Rich Mitt pays tax less than salaried

Republican US presidential candidate Mitt Romney bowed to political pressure and cracked the books on his personal finances

Written by Reuters | Tampa | Published:January 25, 2012 12:30 am

Republican US presidential candidate Mitt Romney bowed to political pressure and cracked the books on his personal finances Tuesday,releasing tax returns showing he will pay $6.2 million in taxes on $42.5 million in combined 2010 and 2011 income.

Unlike most Americans who earn a paycheck,Romney gets the majority of his income from investment profits,dividends and interest. One of the wealthiest men ever to run for the White House,he made his fortune buying and selling firms as a private equity financier with Bain Capital.

Romney and his wife paid an effective tax rate of 13.9 per cent in 2010 and expect to pay a 15.4 per cent effective tax rate when they file their returns for 2011.

Those rates are roughly in line with the effective tax rates paid by most Americans,but they are far below the top income tax rate levied against wages,which is 35 per cent,because the US tax code favours investment income over wage income. Romney released the tax returns after a week when his chief rival for the Republican presidential nomination,former House of Representatives Speaker Newt Gingrich,questioned whether he was hiding information about his finances.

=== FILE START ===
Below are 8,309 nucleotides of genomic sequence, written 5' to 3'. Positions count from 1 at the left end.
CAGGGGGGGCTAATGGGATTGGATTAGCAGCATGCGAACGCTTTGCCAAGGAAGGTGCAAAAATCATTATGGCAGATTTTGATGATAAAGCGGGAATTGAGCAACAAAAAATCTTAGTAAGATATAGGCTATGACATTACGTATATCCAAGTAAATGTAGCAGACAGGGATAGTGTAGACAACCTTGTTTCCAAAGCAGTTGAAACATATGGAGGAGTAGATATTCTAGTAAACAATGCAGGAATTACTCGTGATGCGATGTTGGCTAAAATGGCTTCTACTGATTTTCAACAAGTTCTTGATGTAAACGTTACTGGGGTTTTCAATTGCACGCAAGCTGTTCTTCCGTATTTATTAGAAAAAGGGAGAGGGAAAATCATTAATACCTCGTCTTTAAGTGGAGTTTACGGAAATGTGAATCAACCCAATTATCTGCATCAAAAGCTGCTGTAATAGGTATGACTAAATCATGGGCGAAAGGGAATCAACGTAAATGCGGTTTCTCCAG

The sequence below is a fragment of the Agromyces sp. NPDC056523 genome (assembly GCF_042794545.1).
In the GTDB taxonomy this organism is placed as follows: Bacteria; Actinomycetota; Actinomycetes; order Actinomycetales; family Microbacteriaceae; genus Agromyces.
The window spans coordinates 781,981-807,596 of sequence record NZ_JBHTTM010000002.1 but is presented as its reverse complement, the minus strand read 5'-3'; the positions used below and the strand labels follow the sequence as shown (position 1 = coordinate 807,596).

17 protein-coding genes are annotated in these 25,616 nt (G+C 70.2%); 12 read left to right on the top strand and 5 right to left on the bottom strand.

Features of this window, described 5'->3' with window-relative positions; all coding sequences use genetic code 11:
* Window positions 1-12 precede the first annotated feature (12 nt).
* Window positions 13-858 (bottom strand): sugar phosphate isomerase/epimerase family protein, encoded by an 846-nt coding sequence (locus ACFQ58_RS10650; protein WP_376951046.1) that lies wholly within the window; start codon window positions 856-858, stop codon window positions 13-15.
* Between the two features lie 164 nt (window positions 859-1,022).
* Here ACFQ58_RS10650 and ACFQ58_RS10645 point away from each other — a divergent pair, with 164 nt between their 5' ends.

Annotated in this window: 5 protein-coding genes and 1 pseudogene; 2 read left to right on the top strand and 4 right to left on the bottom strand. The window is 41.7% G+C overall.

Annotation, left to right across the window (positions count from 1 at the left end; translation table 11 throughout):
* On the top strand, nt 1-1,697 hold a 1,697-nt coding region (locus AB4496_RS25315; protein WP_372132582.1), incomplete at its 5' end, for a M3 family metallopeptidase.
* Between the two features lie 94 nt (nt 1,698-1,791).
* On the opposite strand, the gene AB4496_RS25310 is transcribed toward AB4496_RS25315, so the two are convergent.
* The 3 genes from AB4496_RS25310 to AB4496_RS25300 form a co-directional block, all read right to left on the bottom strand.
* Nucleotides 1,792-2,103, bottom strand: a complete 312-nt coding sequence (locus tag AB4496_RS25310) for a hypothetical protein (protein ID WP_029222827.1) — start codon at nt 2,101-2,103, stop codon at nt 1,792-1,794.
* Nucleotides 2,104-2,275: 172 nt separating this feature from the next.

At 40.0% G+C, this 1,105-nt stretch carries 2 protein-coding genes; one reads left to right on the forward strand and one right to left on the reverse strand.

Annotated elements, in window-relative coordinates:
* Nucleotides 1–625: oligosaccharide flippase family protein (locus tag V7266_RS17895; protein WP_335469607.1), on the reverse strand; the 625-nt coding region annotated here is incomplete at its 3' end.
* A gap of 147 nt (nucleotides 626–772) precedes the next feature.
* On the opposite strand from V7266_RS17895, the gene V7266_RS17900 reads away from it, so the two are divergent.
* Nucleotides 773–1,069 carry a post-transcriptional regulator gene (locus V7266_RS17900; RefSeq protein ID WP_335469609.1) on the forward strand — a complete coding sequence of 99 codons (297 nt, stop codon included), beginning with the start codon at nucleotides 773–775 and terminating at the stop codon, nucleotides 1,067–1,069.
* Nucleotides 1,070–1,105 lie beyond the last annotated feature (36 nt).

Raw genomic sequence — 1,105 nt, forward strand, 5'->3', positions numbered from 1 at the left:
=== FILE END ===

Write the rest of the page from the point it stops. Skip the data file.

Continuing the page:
Romney’s estimated net worth is $190 million to $250 million.

Romney campaign officials said his holdings include amounts in funds based in the Cayman Islands and other overseas entities. The Caymans holdings and holdings in a Swiss bank account — which was closed in 2010 after an adviser decided it could be politically embarrassing to Romney — were reported on tax returns and were not vehicles to avoid taxes,the advisers said.

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